On the opening day of the Asian Para Games, a contentious issue arose for the Indian team. The event disqualified Dharambir, Pranav Soorma, and Anantram, who were set to compete in the F53 men’s discus throw final. Allegedly, they arrived late at the call room, a designated area within the stadium where para-athletes gather before their competitions. According to the event’s rules, all athletes must be present in the call room 50 minutes before their event.
Leaving the controversy aside, India had an impressive day at the Asian Para Games,
securing a total of 17 medals on Monday. These medals included 6 gold, 6 silver, and 5 bronze, positioning India in the fourth spot on the points table. China, Iran, and Uzbekistan occupied the top three places.
The Indian team argued that the athletes arrived on time but event officials asked them to step outside for the inspection of their throwing stands (wheelchairs). Unfortunately, when they were brought back in, ten minutes had passed, and they were considered late, which resulted in their exclusion. It was absurd.
Officials summoned us for an outside check of our throwing stands. It’s baffling why this last-minute inspection was necessary.
Regardless, we entered the call room at 3:44 pm local time, only to find out that the cutoff time was 3:43 pm. We tried to discuss this with the officials, but our efforts were in vain,” expressed Soorma, who had earlier secured a gold medal in the F51 club throw event.
India made a formal protest, but it was ultimately denied. Gursharan Singh, the PCI secretary and India’s chief representative at the event, stated, “The technical director remained unwavering. Despite the efforts of around 14-15 Indians trying to clarify the situation, our pleas fell on deaf ears. The Indian trio had a promising chance to sweep the podium.”
The protest, a copy of which is available to HT, aimed to invoke Rule 35 of the WPA Rules and Regulations 2023, with a request to permit all three athletes to participate.
Expressing frustration, India’s athletics coach Satyanarayana accused the Chinese officials of deliberate actions, stating, “What transpired appeared intentional on the part of the Chinese officials. It was unjust. They seemed to want to undermine our spirits.”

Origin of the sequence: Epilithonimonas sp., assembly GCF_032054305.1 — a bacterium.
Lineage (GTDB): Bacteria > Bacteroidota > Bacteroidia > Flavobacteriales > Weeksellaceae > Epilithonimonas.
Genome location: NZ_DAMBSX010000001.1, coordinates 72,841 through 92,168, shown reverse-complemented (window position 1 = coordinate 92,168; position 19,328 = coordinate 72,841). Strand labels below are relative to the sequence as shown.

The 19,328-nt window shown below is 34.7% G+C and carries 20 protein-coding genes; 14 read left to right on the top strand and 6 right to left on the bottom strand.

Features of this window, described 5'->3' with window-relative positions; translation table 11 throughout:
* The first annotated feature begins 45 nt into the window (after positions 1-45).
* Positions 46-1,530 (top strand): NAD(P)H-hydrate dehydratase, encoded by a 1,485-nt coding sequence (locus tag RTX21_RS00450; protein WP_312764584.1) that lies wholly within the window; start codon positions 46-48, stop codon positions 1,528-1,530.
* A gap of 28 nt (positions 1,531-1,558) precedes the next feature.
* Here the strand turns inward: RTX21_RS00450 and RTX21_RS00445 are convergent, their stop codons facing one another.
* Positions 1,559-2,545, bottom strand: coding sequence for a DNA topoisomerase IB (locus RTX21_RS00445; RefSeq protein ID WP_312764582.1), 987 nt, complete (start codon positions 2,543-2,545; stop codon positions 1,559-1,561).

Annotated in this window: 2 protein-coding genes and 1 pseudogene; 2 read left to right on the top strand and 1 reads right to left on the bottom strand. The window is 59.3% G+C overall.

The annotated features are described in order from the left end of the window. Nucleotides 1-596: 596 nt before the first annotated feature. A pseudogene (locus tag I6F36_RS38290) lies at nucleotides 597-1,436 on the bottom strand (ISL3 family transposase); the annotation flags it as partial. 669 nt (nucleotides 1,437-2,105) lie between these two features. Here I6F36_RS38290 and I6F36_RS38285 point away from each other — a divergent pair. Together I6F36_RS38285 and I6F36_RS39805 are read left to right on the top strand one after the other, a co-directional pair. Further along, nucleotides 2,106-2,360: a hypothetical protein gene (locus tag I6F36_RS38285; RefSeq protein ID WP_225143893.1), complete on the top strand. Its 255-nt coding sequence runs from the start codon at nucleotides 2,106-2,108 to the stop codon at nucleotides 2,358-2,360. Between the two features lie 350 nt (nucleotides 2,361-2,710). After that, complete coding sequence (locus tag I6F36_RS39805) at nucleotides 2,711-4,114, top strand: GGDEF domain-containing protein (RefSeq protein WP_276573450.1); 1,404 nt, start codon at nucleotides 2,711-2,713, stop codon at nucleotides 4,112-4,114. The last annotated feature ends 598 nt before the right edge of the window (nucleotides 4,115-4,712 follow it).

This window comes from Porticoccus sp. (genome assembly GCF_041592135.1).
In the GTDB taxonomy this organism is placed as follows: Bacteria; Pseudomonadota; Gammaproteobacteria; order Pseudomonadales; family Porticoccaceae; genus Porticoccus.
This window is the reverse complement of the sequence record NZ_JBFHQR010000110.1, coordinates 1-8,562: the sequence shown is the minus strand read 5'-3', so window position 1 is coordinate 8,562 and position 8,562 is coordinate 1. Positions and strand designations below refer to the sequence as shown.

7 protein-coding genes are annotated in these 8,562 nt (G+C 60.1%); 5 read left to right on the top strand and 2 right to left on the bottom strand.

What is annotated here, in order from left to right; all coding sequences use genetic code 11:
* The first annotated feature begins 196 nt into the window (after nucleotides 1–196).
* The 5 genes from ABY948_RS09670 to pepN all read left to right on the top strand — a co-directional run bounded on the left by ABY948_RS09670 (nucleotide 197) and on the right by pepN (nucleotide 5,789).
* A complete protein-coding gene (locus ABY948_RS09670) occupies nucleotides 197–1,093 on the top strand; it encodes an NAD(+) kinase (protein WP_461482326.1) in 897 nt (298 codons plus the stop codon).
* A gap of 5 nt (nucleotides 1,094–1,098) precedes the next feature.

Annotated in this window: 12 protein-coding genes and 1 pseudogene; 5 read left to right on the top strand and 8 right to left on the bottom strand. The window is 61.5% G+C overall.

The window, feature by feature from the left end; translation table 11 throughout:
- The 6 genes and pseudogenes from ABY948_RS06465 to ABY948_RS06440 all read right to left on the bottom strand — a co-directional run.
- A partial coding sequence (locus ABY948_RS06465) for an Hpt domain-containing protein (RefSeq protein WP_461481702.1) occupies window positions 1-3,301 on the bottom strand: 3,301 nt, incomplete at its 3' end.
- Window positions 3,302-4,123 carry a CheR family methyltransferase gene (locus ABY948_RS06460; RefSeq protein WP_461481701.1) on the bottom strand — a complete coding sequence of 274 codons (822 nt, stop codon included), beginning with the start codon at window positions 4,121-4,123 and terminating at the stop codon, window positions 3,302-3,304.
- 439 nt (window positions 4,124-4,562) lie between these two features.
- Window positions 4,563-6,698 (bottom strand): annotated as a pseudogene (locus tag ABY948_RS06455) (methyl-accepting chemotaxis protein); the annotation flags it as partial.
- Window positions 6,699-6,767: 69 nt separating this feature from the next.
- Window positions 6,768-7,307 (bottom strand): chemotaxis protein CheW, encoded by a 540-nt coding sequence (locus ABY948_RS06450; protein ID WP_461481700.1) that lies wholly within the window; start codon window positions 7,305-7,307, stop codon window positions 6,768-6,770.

Before the club throw competition, the clubs used by Indian athletes Soorma, Dharambir, and Amit Siroha were disqualified due to size violations.
The club’s specifications were clear: the neck should measure 18-20mm, the widest part 50-60mm, the metallic section 39X13mm, and the weight between 397-422gms. All our clubs underwent meticulous inspections according to World Paralympics guidelines before our arrival. However, officials found minor deviations here and there. Among the three of us, we had around 15 clubs, yet none met the required standards. Ultimately, we had to compete with the clubs provided by the event organizers,” explained Soorma, the gold medalist. Dharambir secured silver, while Siroha took home the bronze.
We, as athletes, are accustomed to overcoming challenges, but this situation was unprecedented. We had witnessed similar incidents with Jyothi Yarraji and Neeraj Chopra during the Asian Games, so it didn’t catch us entirely off guard,” noted Soorma.
In addition to other outstanding athletes, shooter Avani Lekhara clinched the gold medal with a Games record score of 249.6, and Ankur Dhama secured gold in the T11 5000m event, finishing in an impressive 16.37 minutes. In the men’s T63 high jump, Shailesh Kumar soared to victory, achieving a gold medal with a Games record jump of 1.82m, while Mariyappan Thangavelu claimed the silver with a jump of 1.80m.